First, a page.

In 1999, the University of Wisconsin-Madison implemented Plan 2008 to "enhance campus diversity" by recruiting and retaining "domestic 'targeted' minority students, faculty, and staff." According to the university, "targeted minority means Black, American Indian/Alaskan Native, Southeast Asian (Laotian, Vietnamese, or Cambodian origin), or Hispanic." The impetus for Plan 2008 came with the prediction that by 2050 the U.S. population will be less than 50 percent white, and the acknowledgment that UW students must be prepared to work and live in a diverse world.
Plan 2008 does not disfranchise smart, talented, or otherwise qualified white students; rather, it works for all students because everyone benefits by learning in a climate that values and cultivates diversity. Plan 2008 encompasses a variety of programs created to increase campus diversity, including recruitment, mentoring, financial aid, and student support services.
An example of UW-Madison's need for increased diversity on campus has been made painfully clear in recent years by companies like Alcoa and General Motors. They've stopped recruiting from the College of Engineering because of the lack of diversity on campus. They're not the only ones with reservations — Kimberly Clark, the Cargill Corporation, and Proctor & Gamble were among the companies to urge the School of Business to increase its enrollment of students of color during a Diversity Forum. Every potential job applicant — white students included — is affected when big companies refuse to come to our campus to recruit candidates.
UW has many good plans in place to recruit and retain targeted minority students, faculty and staff. The PEOPLE Program, the Faculty Strategic Hiring Program and increased need-based financial aid are some highlights of Plan 2008 elements that are working. The most contentious (and only a small part of) these successful strategies is the Lawton Grant. Lawton Grants direct state funds to cover part of the tuition burden for targeted minority students who demonstrate financial need. These grants are only offered beginning sophomore year; their specific purpose is to support underrepresented students who face significant financial obstacles to completing their degrees.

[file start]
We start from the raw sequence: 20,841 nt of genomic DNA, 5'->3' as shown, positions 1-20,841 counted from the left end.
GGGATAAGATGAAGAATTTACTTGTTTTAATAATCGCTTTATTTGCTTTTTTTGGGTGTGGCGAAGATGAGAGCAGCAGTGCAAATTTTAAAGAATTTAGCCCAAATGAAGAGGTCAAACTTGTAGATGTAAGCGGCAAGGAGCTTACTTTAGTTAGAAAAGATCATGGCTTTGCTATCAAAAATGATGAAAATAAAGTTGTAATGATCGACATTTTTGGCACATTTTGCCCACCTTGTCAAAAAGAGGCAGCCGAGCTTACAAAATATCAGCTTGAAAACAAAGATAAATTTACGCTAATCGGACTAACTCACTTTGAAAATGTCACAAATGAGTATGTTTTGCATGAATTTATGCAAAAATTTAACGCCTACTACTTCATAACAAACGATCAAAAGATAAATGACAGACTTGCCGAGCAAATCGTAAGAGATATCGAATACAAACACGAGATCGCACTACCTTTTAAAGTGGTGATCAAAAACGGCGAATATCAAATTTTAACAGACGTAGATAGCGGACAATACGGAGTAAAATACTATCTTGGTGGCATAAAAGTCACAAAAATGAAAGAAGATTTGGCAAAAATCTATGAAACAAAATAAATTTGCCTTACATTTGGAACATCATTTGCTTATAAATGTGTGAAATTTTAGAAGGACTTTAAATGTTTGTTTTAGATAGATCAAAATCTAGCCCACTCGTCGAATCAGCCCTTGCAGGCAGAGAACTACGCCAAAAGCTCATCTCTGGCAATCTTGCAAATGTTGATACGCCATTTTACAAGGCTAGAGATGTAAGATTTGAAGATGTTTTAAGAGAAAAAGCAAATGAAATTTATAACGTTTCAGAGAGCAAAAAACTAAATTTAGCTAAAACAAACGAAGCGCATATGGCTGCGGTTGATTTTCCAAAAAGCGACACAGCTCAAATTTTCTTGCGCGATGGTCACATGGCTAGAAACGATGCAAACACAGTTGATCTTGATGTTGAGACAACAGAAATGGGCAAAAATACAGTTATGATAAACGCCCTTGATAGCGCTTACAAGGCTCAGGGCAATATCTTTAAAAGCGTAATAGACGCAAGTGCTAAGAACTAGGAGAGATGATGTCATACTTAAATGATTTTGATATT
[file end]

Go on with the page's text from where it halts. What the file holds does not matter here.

In May 2003, an External Review of Plan 2008 at UW-Madison yielded a recommendation that the university increase and maintain its financial aid competitiveness. Offering increased financial assistance for significantly underrepresented groups would provide incentive for resident minority students to stay in state and draw non-resident minority students to UW.
Currently our university has one of the least diverse campuses in the Big Ten. We fall considerably behind some of our biggest competitors, including the University of Illinois, the University of Michigan and Northwestern. The relatively homogenous population of the state of Wisconsin is partly to blame, but all the more reason why UW should continue to offer incentives like the Lawton Grant and other scholarships to potential students of color.
Some people don't agree with the goals and methods of Plan 2008. They're often caught up in an ideological opposition to the plan, and ignore the positive implications for all students of a more diverse campus. The reality of Plan 2008, however, is that it's working and showing promise.
We're not there yet, but we're headed in the right direction. Proctor & Gamble resumed recruiting at UW-Madison's College of Engineering last spring. The first-year retention rate gap between all students and targeted minority students has been closing since 1998, as have the second- and third-year retention rate gaps. And there's more good news to come if we stick to the plan.
Liz Sanger (email@example.com) is a senior majoring in violin performance and English.